• There is a mainstreaming gap in education. It's easy and self-reinforcing to work with motivated and well-equipped schools where conditions for innovation and change are fertile, and then to generalise from them what works for the majority of schools (Mike Trucano wrote interestingly on this 'Matthew Effect' (http://blogs.worldbank.org/edutech/matthew-effect-educational-technology). However their culture and attitudes may not be the same. Systemic change is a huge challenge. A small step forward has perhaps been shown in iTEC's Eduvista (http://eduvista.eun.org) toolkit where after experiences in 2000 classrooms, the emphasis has settled on a whole process beginning with self-review, identifying trends and challenges, opportunities, and only then considering how and which technologies may contribute to change. - roger.blamire roger.blamire Oct 30, 2013 I agree that systemic change is a huge challenge. See a framework for effective policies and strategies to mainstream ICT-enabled learning innovations (based on 7 case reports from Europe and Asia) at the JRC-IPTS report (http://ipts.jrc.ec.europa.eu/publications/pub.cfm?id=6362) - Panagiotis.KAMPYLIS Panagiotis.KAMPYLIS Nov 3, 2013- vibeke.klovstad vibeke.klovstad Nov 4, 2013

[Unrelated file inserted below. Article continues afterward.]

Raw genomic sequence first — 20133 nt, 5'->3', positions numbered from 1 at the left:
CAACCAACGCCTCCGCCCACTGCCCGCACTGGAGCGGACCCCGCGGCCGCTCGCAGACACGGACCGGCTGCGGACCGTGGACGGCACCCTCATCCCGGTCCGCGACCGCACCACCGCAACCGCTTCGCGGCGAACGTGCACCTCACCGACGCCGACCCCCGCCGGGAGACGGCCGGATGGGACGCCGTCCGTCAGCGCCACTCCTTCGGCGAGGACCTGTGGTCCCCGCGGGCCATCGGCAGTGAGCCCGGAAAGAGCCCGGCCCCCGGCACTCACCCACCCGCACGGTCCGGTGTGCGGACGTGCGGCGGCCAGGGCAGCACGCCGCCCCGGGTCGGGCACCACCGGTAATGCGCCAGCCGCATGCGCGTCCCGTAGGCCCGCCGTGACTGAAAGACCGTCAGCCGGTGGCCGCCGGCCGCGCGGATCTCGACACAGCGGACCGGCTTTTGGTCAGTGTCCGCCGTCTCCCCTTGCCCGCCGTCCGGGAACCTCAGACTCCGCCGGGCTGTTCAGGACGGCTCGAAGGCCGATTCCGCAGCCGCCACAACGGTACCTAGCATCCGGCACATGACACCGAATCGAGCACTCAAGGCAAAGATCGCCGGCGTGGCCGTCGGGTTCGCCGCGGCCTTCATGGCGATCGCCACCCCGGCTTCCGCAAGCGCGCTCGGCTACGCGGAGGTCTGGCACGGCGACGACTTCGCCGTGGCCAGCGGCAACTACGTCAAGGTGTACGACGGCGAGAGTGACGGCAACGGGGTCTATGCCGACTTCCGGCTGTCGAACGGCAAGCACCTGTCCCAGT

• Challenges are uneven across Europe. In many countries there are still fundamental equipment and infrastructure challenges that have to be met if any change is to take place. The Survey of Schools (essie.eun.org) found that ratios varied from more than 1 computer per student to 23:1 depending on the country. In others, the infrastructure is there but the challenge is low teacher use of it. - roger.blamire roger.blamire Oct 30, 2013 - gabriel.rubio.navarro gabriel.rubio.navarro Nov 2, 2013
  • As we are integrating Internet based activities and services into education settings the need for a faster and broader Internet increases. Possibly is one of the key challenges to reach to mainstream some of the ideas seen in this project. Without this, very little can be done with external image arrow-10x10.png, web based services, etc etc... - gabriel.rubio.navarro gabriel.rubio.navarro Oct 30, 2013 True! - simon.drazic simon.drazic Oct 31, 2013